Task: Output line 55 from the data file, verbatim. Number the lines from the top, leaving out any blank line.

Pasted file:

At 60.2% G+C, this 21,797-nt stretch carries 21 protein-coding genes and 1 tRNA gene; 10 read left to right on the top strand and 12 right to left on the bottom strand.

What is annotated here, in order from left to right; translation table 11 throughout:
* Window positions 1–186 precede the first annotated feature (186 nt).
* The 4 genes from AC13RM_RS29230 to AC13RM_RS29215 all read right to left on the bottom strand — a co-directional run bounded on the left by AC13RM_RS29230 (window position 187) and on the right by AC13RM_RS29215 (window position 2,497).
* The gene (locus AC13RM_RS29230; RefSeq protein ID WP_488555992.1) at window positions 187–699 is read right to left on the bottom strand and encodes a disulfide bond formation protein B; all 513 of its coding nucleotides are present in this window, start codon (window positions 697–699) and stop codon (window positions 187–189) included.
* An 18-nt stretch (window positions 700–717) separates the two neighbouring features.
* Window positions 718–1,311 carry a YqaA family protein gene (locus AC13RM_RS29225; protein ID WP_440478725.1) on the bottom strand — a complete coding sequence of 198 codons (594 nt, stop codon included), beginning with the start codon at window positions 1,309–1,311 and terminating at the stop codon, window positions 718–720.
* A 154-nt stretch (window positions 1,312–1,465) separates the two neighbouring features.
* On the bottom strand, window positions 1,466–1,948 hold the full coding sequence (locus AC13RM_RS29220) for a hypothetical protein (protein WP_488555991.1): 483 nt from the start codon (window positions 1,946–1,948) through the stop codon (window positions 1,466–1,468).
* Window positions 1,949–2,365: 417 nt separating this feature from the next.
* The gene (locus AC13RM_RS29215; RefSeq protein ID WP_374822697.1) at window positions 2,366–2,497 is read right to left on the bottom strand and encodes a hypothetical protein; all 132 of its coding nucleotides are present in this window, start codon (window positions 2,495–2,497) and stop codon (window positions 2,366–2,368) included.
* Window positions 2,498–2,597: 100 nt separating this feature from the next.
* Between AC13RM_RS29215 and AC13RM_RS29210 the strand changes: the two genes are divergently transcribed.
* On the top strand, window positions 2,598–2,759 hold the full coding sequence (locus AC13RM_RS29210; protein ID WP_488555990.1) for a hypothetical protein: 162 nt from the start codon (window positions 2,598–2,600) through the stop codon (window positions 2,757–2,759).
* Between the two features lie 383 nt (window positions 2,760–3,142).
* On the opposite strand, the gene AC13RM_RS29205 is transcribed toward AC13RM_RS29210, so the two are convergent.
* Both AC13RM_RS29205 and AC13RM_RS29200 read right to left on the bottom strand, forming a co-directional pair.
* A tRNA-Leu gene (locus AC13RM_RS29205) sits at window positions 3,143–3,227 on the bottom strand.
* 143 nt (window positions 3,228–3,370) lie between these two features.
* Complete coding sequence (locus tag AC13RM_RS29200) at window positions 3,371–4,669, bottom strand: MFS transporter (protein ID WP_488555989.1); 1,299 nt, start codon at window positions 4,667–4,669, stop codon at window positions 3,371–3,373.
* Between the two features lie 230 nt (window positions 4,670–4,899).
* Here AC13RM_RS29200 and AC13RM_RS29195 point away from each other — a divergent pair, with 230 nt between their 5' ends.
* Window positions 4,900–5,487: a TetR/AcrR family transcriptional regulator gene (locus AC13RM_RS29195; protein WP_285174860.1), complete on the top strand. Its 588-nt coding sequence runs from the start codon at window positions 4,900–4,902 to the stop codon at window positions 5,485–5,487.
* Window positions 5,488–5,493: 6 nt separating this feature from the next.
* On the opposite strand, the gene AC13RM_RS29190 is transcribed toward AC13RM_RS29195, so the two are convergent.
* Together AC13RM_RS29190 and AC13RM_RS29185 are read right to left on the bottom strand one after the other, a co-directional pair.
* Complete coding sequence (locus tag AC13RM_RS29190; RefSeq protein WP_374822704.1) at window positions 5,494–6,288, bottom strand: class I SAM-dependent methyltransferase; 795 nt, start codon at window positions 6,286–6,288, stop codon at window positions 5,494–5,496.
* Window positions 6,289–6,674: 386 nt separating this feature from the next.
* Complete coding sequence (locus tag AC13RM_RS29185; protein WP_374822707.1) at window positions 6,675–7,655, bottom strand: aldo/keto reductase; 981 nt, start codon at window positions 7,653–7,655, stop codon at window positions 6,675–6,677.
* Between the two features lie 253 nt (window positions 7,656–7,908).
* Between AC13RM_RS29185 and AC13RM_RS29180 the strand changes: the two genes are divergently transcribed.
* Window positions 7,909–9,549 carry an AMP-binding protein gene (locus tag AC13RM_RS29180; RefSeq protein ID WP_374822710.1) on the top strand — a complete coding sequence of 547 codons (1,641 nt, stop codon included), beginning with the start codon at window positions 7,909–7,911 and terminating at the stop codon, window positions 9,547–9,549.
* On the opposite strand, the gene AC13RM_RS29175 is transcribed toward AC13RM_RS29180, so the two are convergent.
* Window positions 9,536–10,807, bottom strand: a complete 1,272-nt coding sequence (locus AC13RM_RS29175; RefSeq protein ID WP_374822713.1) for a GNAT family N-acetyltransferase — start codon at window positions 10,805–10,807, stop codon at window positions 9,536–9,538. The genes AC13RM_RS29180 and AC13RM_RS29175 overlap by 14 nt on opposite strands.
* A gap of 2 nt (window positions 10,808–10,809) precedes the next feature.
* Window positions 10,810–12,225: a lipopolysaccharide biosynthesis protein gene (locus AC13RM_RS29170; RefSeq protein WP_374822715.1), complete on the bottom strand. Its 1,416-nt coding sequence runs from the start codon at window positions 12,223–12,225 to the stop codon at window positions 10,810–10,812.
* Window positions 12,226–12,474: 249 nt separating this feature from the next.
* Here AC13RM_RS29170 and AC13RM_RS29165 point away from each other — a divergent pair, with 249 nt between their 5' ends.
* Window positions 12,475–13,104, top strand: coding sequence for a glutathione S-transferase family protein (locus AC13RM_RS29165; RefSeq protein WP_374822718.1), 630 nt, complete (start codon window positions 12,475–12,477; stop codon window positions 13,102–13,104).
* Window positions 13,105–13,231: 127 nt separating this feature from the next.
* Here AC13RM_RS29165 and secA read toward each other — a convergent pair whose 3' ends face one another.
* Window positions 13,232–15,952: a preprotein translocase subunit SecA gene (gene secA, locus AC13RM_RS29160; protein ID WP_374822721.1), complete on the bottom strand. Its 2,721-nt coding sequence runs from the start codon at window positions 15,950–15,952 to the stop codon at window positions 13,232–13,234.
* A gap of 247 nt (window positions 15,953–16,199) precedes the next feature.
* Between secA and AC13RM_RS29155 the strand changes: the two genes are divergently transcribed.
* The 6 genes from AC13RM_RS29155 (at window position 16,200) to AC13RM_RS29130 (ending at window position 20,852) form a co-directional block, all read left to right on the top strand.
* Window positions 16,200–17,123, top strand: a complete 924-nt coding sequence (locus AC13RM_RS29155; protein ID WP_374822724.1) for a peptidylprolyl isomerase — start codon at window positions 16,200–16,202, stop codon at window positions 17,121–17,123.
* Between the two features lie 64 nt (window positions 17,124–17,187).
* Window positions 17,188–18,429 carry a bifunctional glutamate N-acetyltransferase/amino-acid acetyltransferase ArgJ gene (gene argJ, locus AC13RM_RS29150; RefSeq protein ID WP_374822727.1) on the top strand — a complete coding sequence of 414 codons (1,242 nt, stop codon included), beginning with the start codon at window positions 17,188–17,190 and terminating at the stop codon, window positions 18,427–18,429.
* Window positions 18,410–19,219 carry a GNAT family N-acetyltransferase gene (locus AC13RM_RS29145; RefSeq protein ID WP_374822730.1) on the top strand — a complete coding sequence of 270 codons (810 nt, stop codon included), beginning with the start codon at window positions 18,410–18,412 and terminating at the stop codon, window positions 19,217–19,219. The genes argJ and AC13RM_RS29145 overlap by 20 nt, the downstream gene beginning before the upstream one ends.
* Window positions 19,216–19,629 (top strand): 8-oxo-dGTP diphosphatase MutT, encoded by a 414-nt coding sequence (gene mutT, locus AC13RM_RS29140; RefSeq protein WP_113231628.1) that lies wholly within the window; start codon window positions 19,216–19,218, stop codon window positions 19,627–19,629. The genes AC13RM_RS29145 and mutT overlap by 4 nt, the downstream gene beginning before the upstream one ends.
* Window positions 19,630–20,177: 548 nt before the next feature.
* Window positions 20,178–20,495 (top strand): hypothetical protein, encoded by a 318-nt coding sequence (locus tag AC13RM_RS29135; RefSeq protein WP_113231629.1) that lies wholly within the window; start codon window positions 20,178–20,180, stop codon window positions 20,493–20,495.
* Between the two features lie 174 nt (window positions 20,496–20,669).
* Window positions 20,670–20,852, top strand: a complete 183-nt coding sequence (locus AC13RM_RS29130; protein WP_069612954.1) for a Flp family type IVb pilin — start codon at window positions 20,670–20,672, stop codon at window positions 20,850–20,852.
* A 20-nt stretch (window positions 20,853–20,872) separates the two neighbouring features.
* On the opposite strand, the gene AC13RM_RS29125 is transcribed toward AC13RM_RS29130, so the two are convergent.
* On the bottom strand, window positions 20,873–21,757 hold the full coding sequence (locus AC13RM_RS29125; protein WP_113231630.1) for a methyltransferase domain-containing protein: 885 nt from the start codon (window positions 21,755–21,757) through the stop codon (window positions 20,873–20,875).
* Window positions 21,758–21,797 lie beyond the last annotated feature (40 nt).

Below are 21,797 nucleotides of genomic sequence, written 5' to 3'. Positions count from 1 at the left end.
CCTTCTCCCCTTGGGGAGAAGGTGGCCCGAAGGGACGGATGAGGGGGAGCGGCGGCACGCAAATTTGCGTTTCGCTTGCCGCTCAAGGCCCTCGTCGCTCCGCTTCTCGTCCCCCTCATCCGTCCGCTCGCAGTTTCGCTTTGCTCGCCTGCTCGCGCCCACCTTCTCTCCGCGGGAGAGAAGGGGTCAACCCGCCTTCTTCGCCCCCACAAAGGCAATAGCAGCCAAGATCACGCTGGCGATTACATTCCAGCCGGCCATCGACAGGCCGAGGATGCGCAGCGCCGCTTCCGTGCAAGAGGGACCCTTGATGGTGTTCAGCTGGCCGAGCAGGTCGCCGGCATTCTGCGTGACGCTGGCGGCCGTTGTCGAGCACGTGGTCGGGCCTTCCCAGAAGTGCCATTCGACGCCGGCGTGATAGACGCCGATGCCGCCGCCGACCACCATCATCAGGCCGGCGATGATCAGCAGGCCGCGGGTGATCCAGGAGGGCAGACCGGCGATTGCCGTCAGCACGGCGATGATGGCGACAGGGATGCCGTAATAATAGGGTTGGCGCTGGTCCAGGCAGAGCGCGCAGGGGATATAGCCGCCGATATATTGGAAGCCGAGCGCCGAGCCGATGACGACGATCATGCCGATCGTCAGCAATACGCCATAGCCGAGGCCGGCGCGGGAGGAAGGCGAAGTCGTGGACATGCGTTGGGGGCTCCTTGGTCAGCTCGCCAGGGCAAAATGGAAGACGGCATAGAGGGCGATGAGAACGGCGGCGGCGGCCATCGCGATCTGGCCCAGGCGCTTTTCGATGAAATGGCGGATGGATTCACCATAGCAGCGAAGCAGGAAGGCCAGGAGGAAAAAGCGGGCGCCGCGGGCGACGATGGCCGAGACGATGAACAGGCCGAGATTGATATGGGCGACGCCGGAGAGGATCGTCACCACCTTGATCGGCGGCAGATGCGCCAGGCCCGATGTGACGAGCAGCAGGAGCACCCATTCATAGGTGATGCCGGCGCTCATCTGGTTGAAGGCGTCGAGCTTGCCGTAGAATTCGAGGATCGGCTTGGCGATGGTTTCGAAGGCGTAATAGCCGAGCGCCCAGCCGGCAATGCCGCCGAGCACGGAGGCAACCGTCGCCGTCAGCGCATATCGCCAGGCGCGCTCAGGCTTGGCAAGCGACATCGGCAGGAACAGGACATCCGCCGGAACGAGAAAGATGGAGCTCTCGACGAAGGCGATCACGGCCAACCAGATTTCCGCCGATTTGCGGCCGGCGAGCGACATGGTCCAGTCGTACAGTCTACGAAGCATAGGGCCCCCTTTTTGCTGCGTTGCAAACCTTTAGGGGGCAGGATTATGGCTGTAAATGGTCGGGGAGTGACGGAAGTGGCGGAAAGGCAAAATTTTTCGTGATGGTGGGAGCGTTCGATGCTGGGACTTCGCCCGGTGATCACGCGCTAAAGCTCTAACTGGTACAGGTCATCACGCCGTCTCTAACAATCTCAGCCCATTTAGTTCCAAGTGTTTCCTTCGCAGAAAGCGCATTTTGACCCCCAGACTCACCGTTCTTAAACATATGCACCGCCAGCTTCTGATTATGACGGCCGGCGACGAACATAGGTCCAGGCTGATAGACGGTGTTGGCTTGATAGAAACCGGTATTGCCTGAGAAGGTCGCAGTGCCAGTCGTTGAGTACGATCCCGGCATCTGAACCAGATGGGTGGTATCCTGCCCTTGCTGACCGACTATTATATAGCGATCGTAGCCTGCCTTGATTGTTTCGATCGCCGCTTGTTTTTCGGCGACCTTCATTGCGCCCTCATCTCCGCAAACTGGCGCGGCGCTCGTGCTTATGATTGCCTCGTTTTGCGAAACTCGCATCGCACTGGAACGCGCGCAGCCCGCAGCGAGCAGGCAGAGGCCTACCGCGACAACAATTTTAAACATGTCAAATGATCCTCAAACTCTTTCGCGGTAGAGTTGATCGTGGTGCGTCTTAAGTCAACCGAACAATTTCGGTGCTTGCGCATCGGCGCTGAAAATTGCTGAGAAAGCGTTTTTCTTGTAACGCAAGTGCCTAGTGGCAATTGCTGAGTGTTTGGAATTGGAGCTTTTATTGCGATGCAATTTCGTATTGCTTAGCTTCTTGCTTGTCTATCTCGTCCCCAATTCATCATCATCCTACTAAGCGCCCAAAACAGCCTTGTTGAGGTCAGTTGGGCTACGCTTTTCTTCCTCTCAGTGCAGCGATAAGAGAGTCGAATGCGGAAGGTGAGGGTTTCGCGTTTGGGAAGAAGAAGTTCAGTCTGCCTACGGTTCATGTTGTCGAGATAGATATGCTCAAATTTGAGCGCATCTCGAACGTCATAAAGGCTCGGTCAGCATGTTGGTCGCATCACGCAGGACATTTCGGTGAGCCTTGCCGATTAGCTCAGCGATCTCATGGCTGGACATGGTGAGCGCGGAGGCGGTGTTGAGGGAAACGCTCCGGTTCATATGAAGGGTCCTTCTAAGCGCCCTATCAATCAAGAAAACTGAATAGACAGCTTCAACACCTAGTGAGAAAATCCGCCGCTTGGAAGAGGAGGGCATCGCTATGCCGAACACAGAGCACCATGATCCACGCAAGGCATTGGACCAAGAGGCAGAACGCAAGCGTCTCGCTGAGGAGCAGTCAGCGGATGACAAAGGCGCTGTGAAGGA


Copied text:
* A 20-nt stretch (window positions 20,853–20,872) separates the two neighbouring features.